http://en.wikipedia.org/wiki/T-15
T-15 (fusion Reactor)

The T-15 is a Russian (previously Soviet) nuclear fusion research reactor located at the Kurchatov Institute, based on the (Russian-invented) tokamak design. It was the first fusion reactor to use superconducting magnets to control the plasma.

granted,A half second is the longest controlled reaction, but it was controlled nevertheless.

and
http://www.space.com/missionlaunches/launches/fusion_rockets_000719.html


NASA constructs small-scale fusion reactor in what may be the first step towards building fusion rocket engines

George
2008-Nov-07, 05:58 PM
granted, A half second is the longest controlled reaction, but it was controlled nevertheless. That is not the control implied. A controlled bull ride requires at least 8 seconds. :)

John Mendenhall
2008-Nov-07, 06:01 PM
Understanding that solar activity is the result of pressure. A great deal of pressure. Where so much mass is present that molecular structure itself fails. The elements become fused and the energy released is just a buy product.



Astro, you're a little hazy on this. Along with the pressure, the temperature is critical to the reaction(s). And the reactions are nuclear, not molecular.

Regards, John M.

Try here:

http://en.wikipedia.org/wiki/H-bomb

sabianq
2008-Nov-07, 06:04 PM
well, somebody here said,

Humans have not yet developed a controlled fusion reactor

and i just suggested that was not quite true.
and listed a couple of reactors that have been built by humans.

I would wonder how long of time the fusion reaction takes place during a Fission-fusion-fission detonation.

is it longer than 1/2 a second?

sabianq
2008-Nov-07, 06:31 PM
if you are interested,
you can see the scale of the energy released by the sun during a typical CME (coronal mass ejection) and compare it to our most powerful hydrogen bomb.

lets use (tons of TNT) as a measure stick.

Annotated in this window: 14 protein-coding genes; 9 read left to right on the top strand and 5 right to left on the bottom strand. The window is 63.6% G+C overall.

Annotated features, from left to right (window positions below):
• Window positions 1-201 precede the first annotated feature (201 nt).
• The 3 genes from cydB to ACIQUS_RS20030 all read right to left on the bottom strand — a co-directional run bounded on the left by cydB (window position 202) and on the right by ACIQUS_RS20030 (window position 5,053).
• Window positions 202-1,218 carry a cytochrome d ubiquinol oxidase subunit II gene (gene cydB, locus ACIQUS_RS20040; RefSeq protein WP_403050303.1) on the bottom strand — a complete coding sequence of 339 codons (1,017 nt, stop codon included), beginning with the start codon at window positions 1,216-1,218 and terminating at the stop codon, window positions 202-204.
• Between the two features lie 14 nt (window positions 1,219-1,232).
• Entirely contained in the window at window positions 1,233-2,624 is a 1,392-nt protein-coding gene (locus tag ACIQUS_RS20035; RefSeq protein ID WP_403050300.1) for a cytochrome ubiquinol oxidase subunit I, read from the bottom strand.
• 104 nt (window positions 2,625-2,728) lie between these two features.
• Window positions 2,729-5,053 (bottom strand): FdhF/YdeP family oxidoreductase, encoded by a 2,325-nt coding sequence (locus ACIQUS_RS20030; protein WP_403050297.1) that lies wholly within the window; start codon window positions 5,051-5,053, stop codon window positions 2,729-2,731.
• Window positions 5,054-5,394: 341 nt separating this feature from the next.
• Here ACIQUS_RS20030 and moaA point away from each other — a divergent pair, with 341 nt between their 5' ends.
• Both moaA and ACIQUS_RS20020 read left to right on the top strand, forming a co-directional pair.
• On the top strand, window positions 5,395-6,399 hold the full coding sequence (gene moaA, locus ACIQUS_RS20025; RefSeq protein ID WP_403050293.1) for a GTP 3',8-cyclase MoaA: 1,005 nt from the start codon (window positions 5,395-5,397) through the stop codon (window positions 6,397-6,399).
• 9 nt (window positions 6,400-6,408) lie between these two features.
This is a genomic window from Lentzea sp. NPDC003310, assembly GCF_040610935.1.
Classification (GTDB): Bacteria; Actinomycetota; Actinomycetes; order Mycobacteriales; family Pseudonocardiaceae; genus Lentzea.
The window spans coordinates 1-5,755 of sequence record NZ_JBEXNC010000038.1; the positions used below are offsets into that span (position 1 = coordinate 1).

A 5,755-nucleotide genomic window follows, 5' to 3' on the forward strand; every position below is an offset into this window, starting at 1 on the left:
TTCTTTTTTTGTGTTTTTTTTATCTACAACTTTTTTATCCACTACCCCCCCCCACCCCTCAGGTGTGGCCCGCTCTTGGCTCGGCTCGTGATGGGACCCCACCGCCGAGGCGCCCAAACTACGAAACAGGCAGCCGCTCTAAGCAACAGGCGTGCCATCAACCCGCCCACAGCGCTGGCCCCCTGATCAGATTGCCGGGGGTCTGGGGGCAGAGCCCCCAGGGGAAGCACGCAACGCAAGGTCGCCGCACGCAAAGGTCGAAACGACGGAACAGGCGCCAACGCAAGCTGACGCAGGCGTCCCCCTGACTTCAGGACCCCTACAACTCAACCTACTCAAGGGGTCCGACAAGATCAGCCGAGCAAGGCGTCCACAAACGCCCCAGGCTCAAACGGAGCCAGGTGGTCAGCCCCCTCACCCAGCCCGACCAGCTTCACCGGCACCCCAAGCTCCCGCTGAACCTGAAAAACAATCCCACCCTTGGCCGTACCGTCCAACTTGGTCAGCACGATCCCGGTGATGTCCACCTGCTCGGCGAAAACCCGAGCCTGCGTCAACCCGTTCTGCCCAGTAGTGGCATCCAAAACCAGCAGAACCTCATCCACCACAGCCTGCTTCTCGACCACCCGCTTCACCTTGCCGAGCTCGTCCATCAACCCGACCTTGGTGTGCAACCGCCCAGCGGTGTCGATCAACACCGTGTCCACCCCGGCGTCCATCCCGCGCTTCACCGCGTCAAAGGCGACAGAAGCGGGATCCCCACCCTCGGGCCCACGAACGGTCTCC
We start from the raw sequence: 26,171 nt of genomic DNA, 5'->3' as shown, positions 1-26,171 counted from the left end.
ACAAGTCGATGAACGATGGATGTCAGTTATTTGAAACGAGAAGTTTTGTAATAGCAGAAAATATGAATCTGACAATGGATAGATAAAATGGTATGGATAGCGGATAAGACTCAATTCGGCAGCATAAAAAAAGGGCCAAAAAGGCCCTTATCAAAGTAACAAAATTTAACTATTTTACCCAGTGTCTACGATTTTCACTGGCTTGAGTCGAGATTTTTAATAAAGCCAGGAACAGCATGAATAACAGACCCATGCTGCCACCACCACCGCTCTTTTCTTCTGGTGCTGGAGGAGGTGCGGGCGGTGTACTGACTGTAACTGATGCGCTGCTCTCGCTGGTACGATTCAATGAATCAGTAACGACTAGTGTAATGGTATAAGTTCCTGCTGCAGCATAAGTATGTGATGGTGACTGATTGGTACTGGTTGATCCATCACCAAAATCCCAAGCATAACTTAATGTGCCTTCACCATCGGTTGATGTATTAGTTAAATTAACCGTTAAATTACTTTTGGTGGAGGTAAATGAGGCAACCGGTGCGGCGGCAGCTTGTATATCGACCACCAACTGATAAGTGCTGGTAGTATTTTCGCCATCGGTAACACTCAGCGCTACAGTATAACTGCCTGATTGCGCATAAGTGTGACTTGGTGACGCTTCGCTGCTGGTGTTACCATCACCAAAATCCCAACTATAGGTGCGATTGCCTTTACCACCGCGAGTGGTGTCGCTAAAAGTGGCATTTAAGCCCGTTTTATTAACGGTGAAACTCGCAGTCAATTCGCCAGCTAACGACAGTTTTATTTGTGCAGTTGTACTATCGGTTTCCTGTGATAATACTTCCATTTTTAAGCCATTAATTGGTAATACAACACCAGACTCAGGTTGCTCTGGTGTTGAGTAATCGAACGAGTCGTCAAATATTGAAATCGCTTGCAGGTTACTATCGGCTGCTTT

according to here:
http://en.wikipedia.org/wiki/Nuclear_weapon_yield
all of our testing put together has yielded the equivilant 510,000 Kilotons of TNT

or 510 megatons of TNT just over 1/2 a gigaton.

so if we look at solar output here:
http://www.sciencebuddies.org/science-fair-projects/project_ideas/Astro_p021.shtml

"At over 1.4 million kilometers (869,919 miles) wide, the Sun contains 99.86 percent of the mass of the entire solar system: well over a million Earths could fit inside its bulk.
The total energy radiated by the Sun averages 383 billion trillion kilowatts, the equivalent of the energy generated by 100 billion tons of TNT exploding each and every second.


the sun outputs the equivalent 100 gigatons of energy every single second, which is about 200 times the energy of all of our nuclear testing put together.

a typical CME can output the equivalent a billion tons of TNT by themselves

http://www.exploratorium.edu/learning_studio/auroras/glossary.html

a sudden outburst of energy and matter from the Sun. Flares can release more energy than billions of tons of TNT (hydrogen bombs are measured in megatons: millions of tons!) in a matter of seconds or minutes.

so i would have to ask, would you think that exploding a nuclear bomb in the sun would make a difference?

mugaliens
2008-Nov-07, 06:32 PM
All of the nuclear energy available to humanity would not even be detectable if detonated inside of the sun all at the same moment. Not even a detectable hic-up.

Well, now, let's look at this...

First, nearly all nuclear weapons these days are two-stage fusion weapons, as they're "the most compact, scalable, and cost effective option once the necessary industrial infrastructure is built." Most of the energy comes from fission, not fusion. Even the 6-inch artillary shells can be 2-stagers.